Comment: I don’t understand what you are saying when you refer to the use of air conditioning in the USA and air filters.
Let me explain a little more about what I meant by the effects of air conditioning on air filter selection. When you have a heating and ventilation system with no air conditioning, you can slow down airflow by using a more resistant filter and you probably will not have too much of an effect on the system. However, when you have HVAC (with air conditioning), airflow is critical. Without it the system will not work properly – if at all. We have millions of installed HVAC units in the United States that are designed with this fact in mind.
This leads to a difference in air filter perception. As I explain in my article, when you say “air filter” in Europe, one probably thinks of a pocket filter. When you say “air filter” in the USA, one probably thinks of a pleated filter. This difference in perception has and will continue to make it difficult for us to agree on air filter testing standards.
My point in arguing against the adoption of ISO 16890 by the USA is that it really does not help in our quest to improve indoor air quality. It is just another filter test. It is not an advancement – just a way to move the deck chairs on the Titantic. I would rather put our efforts, time and money toward new test methods and procedures that give us the tools to improve indoor air quality. As mentioned in my article, testing using recirculation would be a good step.
Comment: One more thing which I like to address in your article and which is clearly wrong is your sentence: “Another important component of ISO 16890 is that it requires all filters to be “discharged” before testing”. ISO 16890 requires the measurement of the fractional efficiency curve before and after IPA treatment (so-called “discharging”, but I never use this word), and then the average of both is calculated.
I don’t understand your objection to my saying that all filters are required to be discharged in ISO 16890. In the next sentence you say that the filters are required to be given IPA treatment. That seems like discharging to me. (Note: Now I see the objection. I used the word “before.”) The fact that in ISO 16890 you average the “discharged filter” efficiency and the new efficiency does not change this.
It is interesting to me that no one has addressed my proposal in my article of having two tests – one for high efficiency and one for medium efficiency. I guess the strategy is that it is better to force one size fits all – when it really does not.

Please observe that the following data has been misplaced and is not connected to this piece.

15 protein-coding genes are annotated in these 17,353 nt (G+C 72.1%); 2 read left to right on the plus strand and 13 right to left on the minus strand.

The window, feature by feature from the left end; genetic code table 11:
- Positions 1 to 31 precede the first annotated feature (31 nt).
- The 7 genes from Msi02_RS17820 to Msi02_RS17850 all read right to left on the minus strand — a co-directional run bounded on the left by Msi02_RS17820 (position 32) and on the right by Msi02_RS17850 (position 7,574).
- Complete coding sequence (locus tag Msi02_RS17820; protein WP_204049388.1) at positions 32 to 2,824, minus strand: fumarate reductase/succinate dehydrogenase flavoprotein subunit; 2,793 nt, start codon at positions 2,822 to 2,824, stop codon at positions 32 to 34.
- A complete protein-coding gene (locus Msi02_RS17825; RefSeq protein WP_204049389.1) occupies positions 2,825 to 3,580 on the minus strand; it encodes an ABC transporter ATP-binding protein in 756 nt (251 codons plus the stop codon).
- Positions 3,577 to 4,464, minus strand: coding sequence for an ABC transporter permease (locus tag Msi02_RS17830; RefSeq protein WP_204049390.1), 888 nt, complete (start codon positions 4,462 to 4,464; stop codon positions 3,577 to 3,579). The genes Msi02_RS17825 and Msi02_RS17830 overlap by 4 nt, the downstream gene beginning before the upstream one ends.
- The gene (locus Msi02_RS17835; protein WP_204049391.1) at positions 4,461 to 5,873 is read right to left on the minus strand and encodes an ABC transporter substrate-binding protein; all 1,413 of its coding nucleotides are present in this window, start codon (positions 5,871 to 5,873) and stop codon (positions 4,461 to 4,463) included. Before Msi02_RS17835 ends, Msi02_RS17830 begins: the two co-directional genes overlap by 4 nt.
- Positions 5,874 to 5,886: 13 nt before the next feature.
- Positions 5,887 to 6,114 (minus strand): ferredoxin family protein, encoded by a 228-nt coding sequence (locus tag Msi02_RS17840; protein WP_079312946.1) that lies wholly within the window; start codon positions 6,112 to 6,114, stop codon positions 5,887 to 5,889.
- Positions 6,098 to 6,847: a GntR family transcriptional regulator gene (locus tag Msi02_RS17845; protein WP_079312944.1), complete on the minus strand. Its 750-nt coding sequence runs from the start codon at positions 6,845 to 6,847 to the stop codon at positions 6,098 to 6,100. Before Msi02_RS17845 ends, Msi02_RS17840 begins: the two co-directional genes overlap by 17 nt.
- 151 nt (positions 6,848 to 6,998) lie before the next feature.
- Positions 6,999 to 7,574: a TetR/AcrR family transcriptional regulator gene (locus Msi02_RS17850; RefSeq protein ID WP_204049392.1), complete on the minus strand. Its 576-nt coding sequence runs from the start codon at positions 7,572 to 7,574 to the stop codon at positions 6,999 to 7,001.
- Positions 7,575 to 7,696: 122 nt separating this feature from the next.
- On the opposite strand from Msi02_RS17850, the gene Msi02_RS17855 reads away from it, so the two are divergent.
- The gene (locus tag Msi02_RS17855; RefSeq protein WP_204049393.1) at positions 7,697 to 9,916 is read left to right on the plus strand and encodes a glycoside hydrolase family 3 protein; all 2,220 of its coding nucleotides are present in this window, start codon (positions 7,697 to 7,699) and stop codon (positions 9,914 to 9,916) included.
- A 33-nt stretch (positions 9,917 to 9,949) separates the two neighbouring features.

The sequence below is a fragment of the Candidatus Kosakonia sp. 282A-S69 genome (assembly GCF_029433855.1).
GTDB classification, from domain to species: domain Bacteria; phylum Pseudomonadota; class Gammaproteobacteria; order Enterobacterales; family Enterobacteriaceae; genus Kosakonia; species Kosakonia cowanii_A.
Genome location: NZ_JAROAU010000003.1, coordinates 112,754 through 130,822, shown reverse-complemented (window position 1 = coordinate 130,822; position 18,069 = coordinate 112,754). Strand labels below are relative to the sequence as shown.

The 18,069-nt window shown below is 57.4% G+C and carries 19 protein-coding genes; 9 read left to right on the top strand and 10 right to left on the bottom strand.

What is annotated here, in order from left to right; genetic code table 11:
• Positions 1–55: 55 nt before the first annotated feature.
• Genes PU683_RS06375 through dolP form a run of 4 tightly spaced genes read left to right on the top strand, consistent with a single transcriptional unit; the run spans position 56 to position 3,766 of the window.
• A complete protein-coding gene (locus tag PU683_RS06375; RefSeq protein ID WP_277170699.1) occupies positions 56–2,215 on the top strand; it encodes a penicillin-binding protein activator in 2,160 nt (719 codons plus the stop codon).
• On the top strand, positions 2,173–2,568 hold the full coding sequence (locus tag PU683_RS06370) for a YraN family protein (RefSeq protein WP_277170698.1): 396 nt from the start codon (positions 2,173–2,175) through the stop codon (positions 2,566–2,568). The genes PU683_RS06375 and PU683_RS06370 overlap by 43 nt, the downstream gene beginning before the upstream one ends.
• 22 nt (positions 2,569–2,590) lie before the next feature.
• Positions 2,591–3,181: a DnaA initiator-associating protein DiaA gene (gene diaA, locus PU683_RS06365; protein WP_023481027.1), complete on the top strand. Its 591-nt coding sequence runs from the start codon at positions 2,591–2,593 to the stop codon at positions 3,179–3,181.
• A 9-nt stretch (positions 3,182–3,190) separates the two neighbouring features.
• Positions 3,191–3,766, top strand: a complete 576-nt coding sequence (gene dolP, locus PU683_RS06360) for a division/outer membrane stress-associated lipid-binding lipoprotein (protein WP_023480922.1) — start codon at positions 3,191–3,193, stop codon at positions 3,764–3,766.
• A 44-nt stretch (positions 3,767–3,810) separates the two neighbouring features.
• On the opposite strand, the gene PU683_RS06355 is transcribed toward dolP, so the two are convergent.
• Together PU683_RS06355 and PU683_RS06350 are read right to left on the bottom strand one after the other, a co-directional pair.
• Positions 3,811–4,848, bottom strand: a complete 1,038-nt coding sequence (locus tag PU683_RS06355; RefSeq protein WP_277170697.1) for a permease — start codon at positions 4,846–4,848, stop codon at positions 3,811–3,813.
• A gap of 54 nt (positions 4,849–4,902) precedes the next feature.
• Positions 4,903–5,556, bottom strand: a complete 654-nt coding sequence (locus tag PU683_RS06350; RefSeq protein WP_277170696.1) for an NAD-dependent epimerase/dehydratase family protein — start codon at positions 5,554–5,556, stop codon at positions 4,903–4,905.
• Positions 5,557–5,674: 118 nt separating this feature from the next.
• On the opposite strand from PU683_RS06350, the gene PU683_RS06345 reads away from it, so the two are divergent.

Comment: I get more and more the impression, that you haven’t read ISO 16890. If you would, you would know, that the symbols PM1, PM2,5 and PM10 are only used once in the introduction to explain exactly what you mention in your comment: the difference between the use of PM1 by EPA, WHO, etc. and the size range used in ISO 16890. Everywhere else in the standard ePM1, ePM2,5 and ePM10 are used as symbols for efficiency values to the related size ranges, what is also clearly and openly explained in the standard.
JR: I have read ISO 16890 and I have read supporting articles and literature and watched supporting videos and clips. I don’t think you can separate the actual standard from the supporting statements about the standard. At the end of the day the argument being made for adoption about ISO 16890 is about indoor air quality.
I am not an engineer and have not served on the ASHRAE 52.2 Committee. But I am a particle counting nerd and have two particle counters operating in my office continuously and three others that I use at various times to measure both inside and outside particle counts.
Since 2002 I have been giving 5 to 10 presentations per year to groups of 5 to 500 on air filtration, air filter selection and indoor air quality. I have given these presentations to prospects, customers, ACCA, NADCA, RSES, INDA and others. My only rule is to never talk about my company or my products. The presentation is neutral.
After covering 52.2 I explain the most important take-away for indoor air quality is to focus on the the big changes. Don’t worry about whether to use a MERV 7 or a MERV 8. If you are going to improve indoor air quality at all move up to a MERV 11. Or if you have the budget and desire do the retrofit necessary for a MERV 13 or MERV 14, do that. ISO 16890 does not change that message. In fact it makes it more confusing in that you would have 40 levels of filtration instead of 16. You are just splitting the hairs in more pieces. A new air filter test standard will not change the filters being tested and result in lower indoor PM1 levels. (Note: The use of more levels implies some added degree of precision. Actually, it is an illusion created by specificity. I would challenge anyone to tell me what level of ePM1 filter is being used in an HVAC system in the USA by taking a particle count in an occupied building.) At the end of the day implementing ISO 16890 in the USA will be expensive, time consuming, confusing and is unnecessary.
Comment: I think we have reached an impasse in this discussion.
JR: You are right. We have reached an impasse. I have been reluctant until now to point out the obvious, since I feel this has been a good discussion to bring out the pros and cons of the USA adopting ISO 16890. The obvious is that certain companies have made it their mission to support adoption. Coincidentally this position reduces their expenses and improves their competitive position in the marketplace. It is hard to refute the argument that their support is self-serving.
Part of this campaign has been an effort to connect exposure to PM1 and ISO16890. I am all for the health of babies and allowing people to breathe easier. I am clearly in favor of reducing PM1 exposure through filtration. The most effective way for doing that in the USA is through the use of pleated filters with higher PM1 capture efficiency. ISO 16890 tries to negate this fact to the detriment of our filter users.